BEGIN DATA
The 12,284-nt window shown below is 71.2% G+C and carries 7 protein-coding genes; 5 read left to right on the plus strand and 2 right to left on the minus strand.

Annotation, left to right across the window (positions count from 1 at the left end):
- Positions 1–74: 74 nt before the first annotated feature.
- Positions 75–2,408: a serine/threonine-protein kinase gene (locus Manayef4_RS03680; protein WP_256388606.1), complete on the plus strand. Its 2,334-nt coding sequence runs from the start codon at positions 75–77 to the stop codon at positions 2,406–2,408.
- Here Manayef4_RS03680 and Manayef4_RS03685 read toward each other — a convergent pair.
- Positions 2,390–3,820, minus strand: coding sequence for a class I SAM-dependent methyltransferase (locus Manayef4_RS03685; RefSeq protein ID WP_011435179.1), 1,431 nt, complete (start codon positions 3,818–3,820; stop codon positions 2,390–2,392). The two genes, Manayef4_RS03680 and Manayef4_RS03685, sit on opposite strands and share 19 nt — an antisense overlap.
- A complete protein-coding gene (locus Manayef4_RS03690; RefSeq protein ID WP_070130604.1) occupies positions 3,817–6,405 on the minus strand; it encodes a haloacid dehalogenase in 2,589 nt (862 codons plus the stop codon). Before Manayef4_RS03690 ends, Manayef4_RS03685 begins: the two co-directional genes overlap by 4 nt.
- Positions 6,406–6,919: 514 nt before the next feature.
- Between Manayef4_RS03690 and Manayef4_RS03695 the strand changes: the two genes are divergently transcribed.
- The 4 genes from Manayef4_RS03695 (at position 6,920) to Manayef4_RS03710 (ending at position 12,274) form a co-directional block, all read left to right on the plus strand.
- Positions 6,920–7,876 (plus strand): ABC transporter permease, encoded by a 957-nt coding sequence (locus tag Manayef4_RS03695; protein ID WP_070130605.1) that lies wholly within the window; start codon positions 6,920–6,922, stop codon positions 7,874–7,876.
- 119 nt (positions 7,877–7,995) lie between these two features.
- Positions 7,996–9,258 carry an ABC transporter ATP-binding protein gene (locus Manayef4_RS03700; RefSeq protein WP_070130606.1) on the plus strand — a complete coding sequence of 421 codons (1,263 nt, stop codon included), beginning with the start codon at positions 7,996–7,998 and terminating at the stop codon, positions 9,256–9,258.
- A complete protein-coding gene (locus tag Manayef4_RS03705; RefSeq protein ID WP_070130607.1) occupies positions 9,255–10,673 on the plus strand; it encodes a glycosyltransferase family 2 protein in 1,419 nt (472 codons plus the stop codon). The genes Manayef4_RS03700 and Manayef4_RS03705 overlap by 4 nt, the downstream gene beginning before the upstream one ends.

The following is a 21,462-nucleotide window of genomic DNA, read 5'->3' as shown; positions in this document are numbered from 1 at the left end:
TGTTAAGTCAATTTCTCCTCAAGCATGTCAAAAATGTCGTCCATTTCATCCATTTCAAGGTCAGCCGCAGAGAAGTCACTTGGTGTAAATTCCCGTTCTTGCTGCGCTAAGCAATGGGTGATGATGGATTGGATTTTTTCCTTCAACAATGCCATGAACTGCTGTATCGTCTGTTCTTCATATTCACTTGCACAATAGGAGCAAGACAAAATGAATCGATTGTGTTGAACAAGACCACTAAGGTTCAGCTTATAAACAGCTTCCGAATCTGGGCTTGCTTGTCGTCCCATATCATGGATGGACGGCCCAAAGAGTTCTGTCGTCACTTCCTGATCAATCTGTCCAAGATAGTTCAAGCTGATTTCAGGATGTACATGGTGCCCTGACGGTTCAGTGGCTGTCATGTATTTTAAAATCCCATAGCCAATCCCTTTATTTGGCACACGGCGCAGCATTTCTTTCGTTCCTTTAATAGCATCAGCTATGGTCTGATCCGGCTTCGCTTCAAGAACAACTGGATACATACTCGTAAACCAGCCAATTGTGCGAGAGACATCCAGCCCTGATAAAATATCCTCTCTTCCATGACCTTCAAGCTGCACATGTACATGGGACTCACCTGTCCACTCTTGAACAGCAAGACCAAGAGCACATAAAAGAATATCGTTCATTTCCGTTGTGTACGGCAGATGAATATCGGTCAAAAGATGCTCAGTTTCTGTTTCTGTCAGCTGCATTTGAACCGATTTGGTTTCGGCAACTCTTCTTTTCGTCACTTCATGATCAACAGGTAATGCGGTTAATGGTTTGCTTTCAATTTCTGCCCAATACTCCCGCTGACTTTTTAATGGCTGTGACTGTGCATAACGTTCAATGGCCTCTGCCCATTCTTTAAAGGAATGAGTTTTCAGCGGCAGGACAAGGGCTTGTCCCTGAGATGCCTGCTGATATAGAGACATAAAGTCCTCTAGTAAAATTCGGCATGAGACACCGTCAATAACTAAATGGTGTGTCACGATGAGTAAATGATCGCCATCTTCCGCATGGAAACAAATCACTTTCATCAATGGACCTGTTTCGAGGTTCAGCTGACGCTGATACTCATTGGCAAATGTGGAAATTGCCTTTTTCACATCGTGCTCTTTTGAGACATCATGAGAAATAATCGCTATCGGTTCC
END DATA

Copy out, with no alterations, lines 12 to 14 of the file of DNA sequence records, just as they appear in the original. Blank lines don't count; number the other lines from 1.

- 119 nt (positions 7,877–7,995) lie between these two features.
- Positions 7,996–9,258 carry an ABC transporter ATP-binding protein gene (locus Manayef4_RS03700; RefSeq protein WP_070130606.1) on the plus strand — a complete coding sequence of 421 codons (1,263 nt, stop codon included), beginning with the start codon at positions 7,996–7,998 and terminating at the stop codon, positions 9,256–9,258.
- A complete protein-coding gene (locus tag Manayef4_RS03705; RefSeq protein ID WP_070130607.1) occupies positions 9,255–10,673 on the plus strand; it encodes a glycosyltransferase family 2 protein in 1,419 nt (472 codons plus the stop codon). The genes Manayef4_RS03700 and Manayef4_RS03705 overlap by 4 nt, the downstream gene beginning before the upstream one ends.